As a relatively young pastor and counselor (approaching 2 years as a pastor and 3 ½ years as a counselor) I have been growing more and more convinced that memorizing scripture is an essential spiritual discipline.
Here are 6 reasons why memorizing scripture should be given a high priority in your counseling, and in your own spiritual walk with Christ.
1. Memorizing is commanded by God.
I remember actually believing the exact opposite of this when I was in high school. I loved reading God’s Word and studying it. Actually, I could remember God’s Word quite well, but I didn’t think that Scripture memory was that important. My excuse was, “it wasn’t commanded.” And I suppose on the one hand, that may technically be correct. But take a verse like Psalm 119:11 for example which says, “I store up your word in my heart, that I might not sin.” That verse doesn’t say “memorize” explicitly. But let me ask you this question, what does it mean to store up God’s word in your heart? Can it honestly be said to be stored up, if you can’t recall it without opening up your Bible?
Consider also Psalm 1 which says that the blessed man “delights in the law of the Lord and on his law he meditates day and night.” To really mediate on God’s law day AND night, I’d argue that you have to know it well enough to recall it to mind on command. In other words, I’d argue that you have to memorize it!
There are so many other places we could turn to in Scripture, but consider Jesus’ example. In Matthew 4 when he is tempted, Jesus quotes Scripture in the face of each temptation. If Jesus, the 2nd person of the Trinity, memorized Scripture and quoted it to avoid giving into temptation, what does that indicate about our need to have scripture memorized for when we face temptation?
2. Memorizing helps you understand God’s Word.
A second reason that memorization is important is because it helps you understand Scripture. Think back to your days in math class. When there were equations that you had to memorize, but you didn’t understand each component of the equation, was it hard or easy to memorize (quadratic equation anyone)?? For me, it was impossible to memorize! Trying to memorize those equations revealed whether I understood them or not. If I didn’t understand them, I had more work to do in order to get to a place of understanding. Memorizing after I understood each part of the equation was easy, because I could logically think my way through the equation to produce it from memory.
I have found that memorizing God’s Word is very similar. I may be able to read something in God’s Word, and think I’ve understood it. But until I take the time to try and memorize it, and think through the logic of the passage, I won’t know for certain whether I really get it or not. If I’ve memorized Scripture, it’s because I have understood the logic of the passage and how each verse and phrase fits together. This has also made memorizing easier. I find that when I am studying a passage to preach or teach, I often memorize the passage without even trying. It’s because I have spent so much time trying to understand how each phrase fits together that I can think my way through it to reproduce it (just like the quadratic equation).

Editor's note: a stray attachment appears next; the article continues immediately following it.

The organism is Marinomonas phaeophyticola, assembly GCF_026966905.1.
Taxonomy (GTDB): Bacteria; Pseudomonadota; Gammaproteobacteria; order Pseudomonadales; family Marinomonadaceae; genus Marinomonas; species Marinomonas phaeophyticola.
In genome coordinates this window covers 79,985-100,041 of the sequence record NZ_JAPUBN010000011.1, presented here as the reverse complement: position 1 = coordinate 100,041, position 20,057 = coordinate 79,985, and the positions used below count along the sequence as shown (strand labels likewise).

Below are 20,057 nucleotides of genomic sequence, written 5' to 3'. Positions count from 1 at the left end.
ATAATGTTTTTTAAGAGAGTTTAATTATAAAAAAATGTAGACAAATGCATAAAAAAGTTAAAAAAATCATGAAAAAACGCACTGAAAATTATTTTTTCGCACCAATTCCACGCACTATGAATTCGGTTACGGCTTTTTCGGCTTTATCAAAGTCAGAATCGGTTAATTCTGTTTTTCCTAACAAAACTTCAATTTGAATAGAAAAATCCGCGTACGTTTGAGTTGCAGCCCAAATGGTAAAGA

3. Memorizing helps you cultivate delight in God’s Word.
One of the battles that every counselee has to fight—and every believer for that matter—has to do with what they delight in. Psalm 37:23 says, “The steps of a man are established by the LORD, when he delights in his way.” Counselees are not typically coming for counseling because they have delighted in the Lord’s way. As a result, their steps are not established. Therefore, they need to cultivate a delight for God’s way, which is revealed in Scripture.
Scripture memory is often times very challenging for counselees. And I’ve heard all kinds of excuses from counselees for why they cannot memorize scripture. But at the end of the day, the issue for 99.99% of them (and me too!), was their desire. They didn’t delight in God’s Word and they were struggling to put in the effort that is necessary to delight in God’s Word. But once they decided to put in the effort, and cultivate a delight for God’s Word, memorization became much easier and more enjoyable!